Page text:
What can your blood results tell you as a runner?
With home test kits widely available these days, your “blood numbers” are now more accessible than ever. Or perhaps you have recently been to see your family GP who has done some standard blood tests on you. Maybe you are feeling a bit run down and not reaching your peak performance even though your training has been solid. A blood test can be a lot more interesting and tell you a magnitude of information that your GP might not feel obliged to pass on to you at the time.
Full Blood count (FBC)
A full blood count contains many interesting numbers for consideration. For example, the main job of Haemoglobin (Hb) is to carry Oxygen (O2) around the body, from the point of breathing in, to delivery of Oxygen to the muscles for energy. As you increase the intensity of exercise, ie by running faster, you breathe heavier as your body demands more Oxygen and expels Carbon dioxide. Hb sits within a red blood cell (RBC) and contains an iron (Fe) molecule which helps it to keep its shape. Therefor there are three things mentioned here that are essential for this process to take place:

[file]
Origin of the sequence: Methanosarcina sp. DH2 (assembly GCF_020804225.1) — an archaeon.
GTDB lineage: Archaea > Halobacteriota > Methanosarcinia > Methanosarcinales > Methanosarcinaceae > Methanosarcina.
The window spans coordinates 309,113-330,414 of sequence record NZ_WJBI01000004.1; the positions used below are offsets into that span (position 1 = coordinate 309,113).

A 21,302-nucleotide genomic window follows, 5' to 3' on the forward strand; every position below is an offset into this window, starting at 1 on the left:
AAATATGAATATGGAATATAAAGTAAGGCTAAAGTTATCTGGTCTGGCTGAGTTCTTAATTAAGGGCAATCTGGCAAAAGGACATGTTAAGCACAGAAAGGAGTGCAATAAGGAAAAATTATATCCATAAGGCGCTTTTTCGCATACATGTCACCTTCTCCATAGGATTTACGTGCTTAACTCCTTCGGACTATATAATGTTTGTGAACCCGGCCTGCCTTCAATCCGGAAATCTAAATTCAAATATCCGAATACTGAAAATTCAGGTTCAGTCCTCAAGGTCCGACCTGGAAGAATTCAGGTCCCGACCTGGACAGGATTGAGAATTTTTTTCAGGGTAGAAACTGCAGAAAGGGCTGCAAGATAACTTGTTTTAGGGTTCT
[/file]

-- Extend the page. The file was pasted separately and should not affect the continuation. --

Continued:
1. Haemoglobin (Hb), 2. Red Blood Cell (RBC), 3.Iron (Fe). As a runner, you certainly don't want any to be low.
A good iron intake is required for Hb production, which typically comes from red meat, fish and chicken although green leafy vegetables such as spinach and kale can be among some of the best sources. Vitamin C is also required for iron absorption so kiwi fruits, oranges and strawberries could make the perfect fruit salad desert to your chicken and spinach curry. Vitamin B6 and B12 are required for red blood cell production. B12 is largely found in animal products so vegetarians need to be aware of their levels and B6 is also abundant in many fruits and vegetables as well as cereals.
You can have your iron levels measured easily in your blood as well as Total Iron Bonding Capacity (TIBC) and ferritin. An iron deficiency would typically result in low iron/ferritin levels coupled with high TIBC.
Steady state aerobic type exercise such as going for a long run, could help to increase your RBC count. However the life span of a red blood cell is relatively short and during high intensity exercise they can die off at a faster rate, lowering your RBC. This process produces Bilirubin as a waste product which is also typically tested in a standard blood test. So a low RBC with a high Bilirubin level can be a typical sign of over training. Note: A high RBC count could also be a sign of dehydration.
White blood cells (WBC), otherwise known as Leukocytes, basically make up your immune system. A higher WBC can be a sign of your immune system working hard to fight off some kind of infection. A lower WBC can be a sign of fatigue and sometimes found after a marathon, a hard run or a hard block of training. It’s a sign to take some rest.
Urea and Electrolytes (U&E)